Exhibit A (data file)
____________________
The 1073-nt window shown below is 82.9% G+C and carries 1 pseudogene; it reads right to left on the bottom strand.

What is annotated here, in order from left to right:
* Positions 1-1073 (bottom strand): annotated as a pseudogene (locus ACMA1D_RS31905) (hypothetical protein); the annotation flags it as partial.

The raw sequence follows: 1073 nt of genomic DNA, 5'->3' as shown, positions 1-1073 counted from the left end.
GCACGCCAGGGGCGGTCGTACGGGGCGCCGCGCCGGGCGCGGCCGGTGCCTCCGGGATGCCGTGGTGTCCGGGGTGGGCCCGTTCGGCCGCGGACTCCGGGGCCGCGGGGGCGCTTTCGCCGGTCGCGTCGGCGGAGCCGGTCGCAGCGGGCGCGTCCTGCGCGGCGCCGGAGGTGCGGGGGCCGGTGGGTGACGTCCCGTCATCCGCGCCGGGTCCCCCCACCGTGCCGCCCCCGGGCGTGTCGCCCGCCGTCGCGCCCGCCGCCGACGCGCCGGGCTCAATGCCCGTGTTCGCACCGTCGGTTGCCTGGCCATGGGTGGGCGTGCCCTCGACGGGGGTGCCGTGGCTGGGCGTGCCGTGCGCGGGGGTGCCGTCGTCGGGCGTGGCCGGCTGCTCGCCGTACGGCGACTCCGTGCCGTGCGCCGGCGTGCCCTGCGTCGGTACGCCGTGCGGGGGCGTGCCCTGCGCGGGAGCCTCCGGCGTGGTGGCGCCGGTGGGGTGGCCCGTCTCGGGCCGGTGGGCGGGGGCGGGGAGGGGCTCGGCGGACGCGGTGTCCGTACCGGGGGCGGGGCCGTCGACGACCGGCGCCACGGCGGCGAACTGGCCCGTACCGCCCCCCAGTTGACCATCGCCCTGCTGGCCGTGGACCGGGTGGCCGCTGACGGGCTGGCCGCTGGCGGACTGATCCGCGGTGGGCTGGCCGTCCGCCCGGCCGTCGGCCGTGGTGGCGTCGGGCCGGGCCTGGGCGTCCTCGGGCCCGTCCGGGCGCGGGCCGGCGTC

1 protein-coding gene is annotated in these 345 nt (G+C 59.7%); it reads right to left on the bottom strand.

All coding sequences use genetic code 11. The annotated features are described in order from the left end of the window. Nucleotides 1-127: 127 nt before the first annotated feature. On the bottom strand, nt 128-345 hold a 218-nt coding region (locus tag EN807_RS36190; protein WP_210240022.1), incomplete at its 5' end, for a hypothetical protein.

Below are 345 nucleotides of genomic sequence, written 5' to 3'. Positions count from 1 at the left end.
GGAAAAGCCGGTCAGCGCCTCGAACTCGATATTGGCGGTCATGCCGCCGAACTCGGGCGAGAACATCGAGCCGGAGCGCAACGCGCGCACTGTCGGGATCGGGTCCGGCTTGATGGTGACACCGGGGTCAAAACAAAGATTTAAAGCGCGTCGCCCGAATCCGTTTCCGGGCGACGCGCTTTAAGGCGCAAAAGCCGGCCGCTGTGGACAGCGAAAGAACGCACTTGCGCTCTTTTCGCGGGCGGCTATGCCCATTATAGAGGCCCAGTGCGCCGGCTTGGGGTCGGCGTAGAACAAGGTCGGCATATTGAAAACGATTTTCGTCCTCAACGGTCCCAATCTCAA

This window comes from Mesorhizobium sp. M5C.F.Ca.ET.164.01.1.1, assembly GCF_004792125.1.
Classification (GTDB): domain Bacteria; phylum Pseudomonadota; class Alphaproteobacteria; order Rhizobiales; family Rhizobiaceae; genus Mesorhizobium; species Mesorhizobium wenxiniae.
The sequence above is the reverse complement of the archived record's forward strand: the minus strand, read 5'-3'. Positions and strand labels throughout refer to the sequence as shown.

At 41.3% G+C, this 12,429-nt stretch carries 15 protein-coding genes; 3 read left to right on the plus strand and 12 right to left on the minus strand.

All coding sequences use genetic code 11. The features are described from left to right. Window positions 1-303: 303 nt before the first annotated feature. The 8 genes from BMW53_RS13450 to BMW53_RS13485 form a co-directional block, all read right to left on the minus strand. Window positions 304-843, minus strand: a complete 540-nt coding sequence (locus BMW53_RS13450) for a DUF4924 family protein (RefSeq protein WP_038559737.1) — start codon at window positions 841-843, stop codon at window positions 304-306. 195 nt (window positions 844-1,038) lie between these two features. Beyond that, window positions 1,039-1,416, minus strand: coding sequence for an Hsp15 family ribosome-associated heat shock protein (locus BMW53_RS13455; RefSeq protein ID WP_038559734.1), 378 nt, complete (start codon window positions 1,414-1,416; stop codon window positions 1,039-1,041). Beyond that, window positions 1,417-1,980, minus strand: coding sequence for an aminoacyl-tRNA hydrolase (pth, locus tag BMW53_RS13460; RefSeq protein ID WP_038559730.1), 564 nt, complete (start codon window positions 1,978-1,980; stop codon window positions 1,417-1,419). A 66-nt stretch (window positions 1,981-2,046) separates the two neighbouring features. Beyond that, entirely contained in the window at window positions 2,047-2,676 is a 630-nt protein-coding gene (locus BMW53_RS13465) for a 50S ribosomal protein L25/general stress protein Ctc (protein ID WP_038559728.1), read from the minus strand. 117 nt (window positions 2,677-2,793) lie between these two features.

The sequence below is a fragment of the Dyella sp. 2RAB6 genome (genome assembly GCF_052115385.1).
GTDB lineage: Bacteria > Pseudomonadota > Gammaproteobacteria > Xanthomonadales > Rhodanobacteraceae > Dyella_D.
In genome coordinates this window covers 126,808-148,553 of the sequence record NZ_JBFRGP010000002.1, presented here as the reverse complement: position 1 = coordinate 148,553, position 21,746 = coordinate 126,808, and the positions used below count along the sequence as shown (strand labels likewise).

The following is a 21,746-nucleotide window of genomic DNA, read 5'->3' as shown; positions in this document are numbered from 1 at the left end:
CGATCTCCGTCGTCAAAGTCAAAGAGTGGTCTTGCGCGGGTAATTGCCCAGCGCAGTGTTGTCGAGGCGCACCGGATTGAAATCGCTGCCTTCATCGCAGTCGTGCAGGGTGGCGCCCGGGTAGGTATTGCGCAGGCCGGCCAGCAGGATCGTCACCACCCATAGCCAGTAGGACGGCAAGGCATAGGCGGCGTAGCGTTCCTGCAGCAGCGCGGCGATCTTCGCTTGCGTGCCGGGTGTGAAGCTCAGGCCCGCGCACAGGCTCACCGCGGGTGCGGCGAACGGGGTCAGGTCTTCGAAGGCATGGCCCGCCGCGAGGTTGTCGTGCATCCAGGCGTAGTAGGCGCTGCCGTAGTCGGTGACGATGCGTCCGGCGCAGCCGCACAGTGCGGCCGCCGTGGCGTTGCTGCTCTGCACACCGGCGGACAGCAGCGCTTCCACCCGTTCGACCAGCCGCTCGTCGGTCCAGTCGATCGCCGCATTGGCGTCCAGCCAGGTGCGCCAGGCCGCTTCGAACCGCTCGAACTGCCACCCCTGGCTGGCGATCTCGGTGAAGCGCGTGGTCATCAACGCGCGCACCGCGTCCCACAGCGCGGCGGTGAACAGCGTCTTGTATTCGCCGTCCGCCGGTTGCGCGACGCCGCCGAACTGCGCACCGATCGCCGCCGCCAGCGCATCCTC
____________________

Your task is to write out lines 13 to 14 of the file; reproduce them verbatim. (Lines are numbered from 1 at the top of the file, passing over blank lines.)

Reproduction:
At 41.3% G+C, this 12,429-nt stretch carries 15 protein-coding genes; 3 read left to right on the plus strand and 12 right to left on the minus strand.

All coding sequences use genetic code 11. The features are described from left to right. Window positions 1-303: 303 nt before the first annotated feature. The 8 genes from BMW53_RS13450 to BMW53_RS13485 form a co-directional block, all read right to left on the minus strand. Window positions 304-843, minus strand: a complete 540-nt coding sequence (locus BMW53_RS13450) for a DUF4924 family protein (RefSeq protein WP_038559737.1) — start codon at window positions 841-843, stop codon at window positions 304-306. 195 nt (window positions 844-1,038) lie between these two features. Beyond that, window positions 1,039-1,416, minus strand: coding sequence for an Hsp15 family ribosome-associated heat shock protein (locus BMW53_RS13455; RefSeq protein ID WP_038559734.1), 378 nt, complete (start codon window positions 1,414-1,416; stop codon window positions 1,039-1,041). Beyond that, window positions 1,417-1,980, minus strand: coding sequence for an aminoacyl-tRNA hydrolase (pth, locus tag BMW53_RS13460; RefSeq protein ID WP_038559730.1), 564 nt, complete (start codon window positions 1,978-1,980; stop codon window positions 1,417-1,419). A 66-nt stretch (window positions 1,981-2,046) separates the two neighbouring features. Beyond that, entirely contained in the window at window positions 2,047-2,676 is a 630-nt protein-coding gene (locus BMW53_RS13465) for a 50S ribosomal protein L25/general stress protein Ctc (protein ID WP_038559728.1), read from the minus strand. 117 nt (window positions 2,677-2,793) lie between these two features.